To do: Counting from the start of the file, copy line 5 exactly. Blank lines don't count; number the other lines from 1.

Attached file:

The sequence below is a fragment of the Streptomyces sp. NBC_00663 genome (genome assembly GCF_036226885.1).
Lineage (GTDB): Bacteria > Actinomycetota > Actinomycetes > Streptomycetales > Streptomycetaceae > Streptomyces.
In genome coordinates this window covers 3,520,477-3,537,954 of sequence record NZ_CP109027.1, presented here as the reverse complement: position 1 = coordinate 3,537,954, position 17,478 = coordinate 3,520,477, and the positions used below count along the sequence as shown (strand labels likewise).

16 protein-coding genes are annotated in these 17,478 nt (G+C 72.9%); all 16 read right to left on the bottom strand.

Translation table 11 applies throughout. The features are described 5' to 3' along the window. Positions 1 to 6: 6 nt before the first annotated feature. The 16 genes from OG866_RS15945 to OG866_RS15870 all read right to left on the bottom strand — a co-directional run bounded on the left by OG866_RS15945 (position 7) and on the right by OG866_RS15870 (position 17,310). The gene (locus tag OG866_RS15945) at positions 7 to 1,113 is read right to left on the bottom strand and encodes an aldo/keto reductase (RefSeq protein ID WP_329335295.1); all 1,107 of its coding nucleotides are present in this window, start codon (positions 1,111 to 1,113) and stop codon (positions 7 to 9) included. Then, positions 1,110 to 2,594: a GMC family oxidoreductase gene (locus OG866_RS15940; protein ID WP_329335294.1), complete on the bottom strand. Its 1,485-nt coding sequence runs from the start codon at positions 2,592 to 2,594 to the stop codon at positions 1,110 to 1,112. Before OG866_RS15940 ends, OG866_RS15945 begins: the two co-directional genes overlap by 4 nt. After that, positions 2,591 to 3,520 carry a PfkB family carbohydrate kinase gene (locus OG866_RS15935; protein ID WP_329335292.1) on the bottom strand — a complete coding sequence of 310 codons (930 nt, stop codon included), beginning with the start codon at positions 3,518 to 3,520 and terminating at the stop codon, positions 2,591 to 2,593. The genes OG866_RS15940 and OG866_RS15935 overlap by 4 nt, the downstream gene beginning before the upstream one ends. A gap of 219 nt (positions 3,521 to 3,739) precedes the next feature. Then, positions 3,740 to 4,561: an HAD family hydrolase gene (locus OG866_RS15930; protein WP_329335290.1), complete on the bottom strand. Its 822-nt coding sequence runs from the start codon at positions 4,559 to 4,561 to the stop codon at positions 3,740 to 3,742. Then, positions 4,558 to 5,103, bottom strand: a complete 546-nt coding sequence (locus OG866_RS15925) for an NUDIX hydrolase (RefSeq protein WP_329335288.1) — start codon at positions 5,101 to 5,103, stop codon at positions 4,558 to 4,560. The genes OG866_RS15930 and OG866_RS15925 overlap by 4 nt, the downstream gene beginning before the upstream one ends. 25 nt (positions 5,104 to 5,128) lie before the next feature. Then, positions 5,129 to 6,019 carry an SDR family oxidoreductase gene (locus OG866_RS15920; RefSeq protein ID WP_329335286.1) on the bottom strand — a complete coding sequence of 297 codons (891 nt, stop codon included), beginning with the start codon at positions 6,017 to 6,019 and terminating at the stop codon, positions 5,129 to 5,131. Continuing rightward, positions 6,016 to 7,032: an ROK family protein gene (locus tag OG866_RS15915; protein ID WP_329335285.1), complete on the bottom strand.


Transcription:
Translation table 11 applies throughout. The features are described 5' to 3' along the window. Positions 1 to 6: 6 nt before the first annotated feature. The 16 genes from OG866_RS15945 to OG866_RS15870 all read right to left on the bottom strand — a co-directional run bounded on the left by OG866_RS15945 (position 7) and on the right by OG866_RS15870 (position 17,310). The gene (locus tag OG866_RS15945) at positions 7 to 1,113 is read right to left on the bottom strand and encodes an aldo/keto reductase (RefSeq protein ID WP_329335295.1); all 1,107 of its coding nucleotides are present in this window, start codon (positions 1,111 to 1,113) and stop codon (positions 7 to 9) included. Then, positions 1,110 to 2,594: a GMC family oxidoreductase gene (locus OG866_RS15940; protein ID WP_329335294.1), complete on the bottom strand. Its 1,485-nt coding sequence runs from the start codon at positions 2,592 to 2,594 to the stop codon at positions 1,110 to 1,112. Before OG866_RS15940 ends, OG866_RS15945 begins: the two co-directional genes overlap by 4 nt. After that, positions 2,591 to 3,520 carry a PfkB family carbohydrate kinase gene (locus OG866_RS15935; protein ID WP_329335292.1) on the bottom strand — a complete coding sequence of 310 codons (930 nt, stop codon included), beginning with the start codon at positions 3,518 to 3,520 and terminating at the stop codon, positions 2,591 to 2,593. The genes OG866_RS15940 and OG866_RS15935 overlap by 4 nt, the downstream gene beginning before the upstream one ends. A gap of 219 nt (positions 3,521 to 3,739) precedes the next feature. Then, positions 3,740 to 4,561: an HAD family hydrolase gene (locus OG866_RS15930; protein WP_329335290.1), complete on the bottom strand. Its 822-nt coding sequence runs from the start codon at positions 4,559 to 4,561 to the stop codon at positions 3,740 to 3,742. Then, positions 4,558 to 5,103, bottom strand: a complete 546-nt coding sequence (locus OG866_RS15925) for an NUDIX hydrolase (RefSeq protein WP_329335288.1) — start codon at positions 5,101 to 5,103, stop codon at positions 4,558 to 4,560. The genes OG866_RS15930 and OG866_RS15925 overlap by 4 nt, the downstream gene beginning before the upstream one ends. 25 nt (positions 5,104 to 5,128) lie before the next feature. Then, positions 5,129 to 6,019 carry an SDR family oxidoreductase gene (locus OG866_RS15920; RefSeq protein ID WP_329335286.1) on the bottom strand — a complete coding sequence of 297 codons (891 nt, stop codon included), beginning with the start codon at positions 6,017 to 6,019 and terminating at the stop codon, positions 5,129 to 5,131. Continuing rightward, positions 6,016 to 7,032: an ROK family protein gene (locus tag OG866_RS15915; protein ID WP_329335285.1), complete on the bottom strand.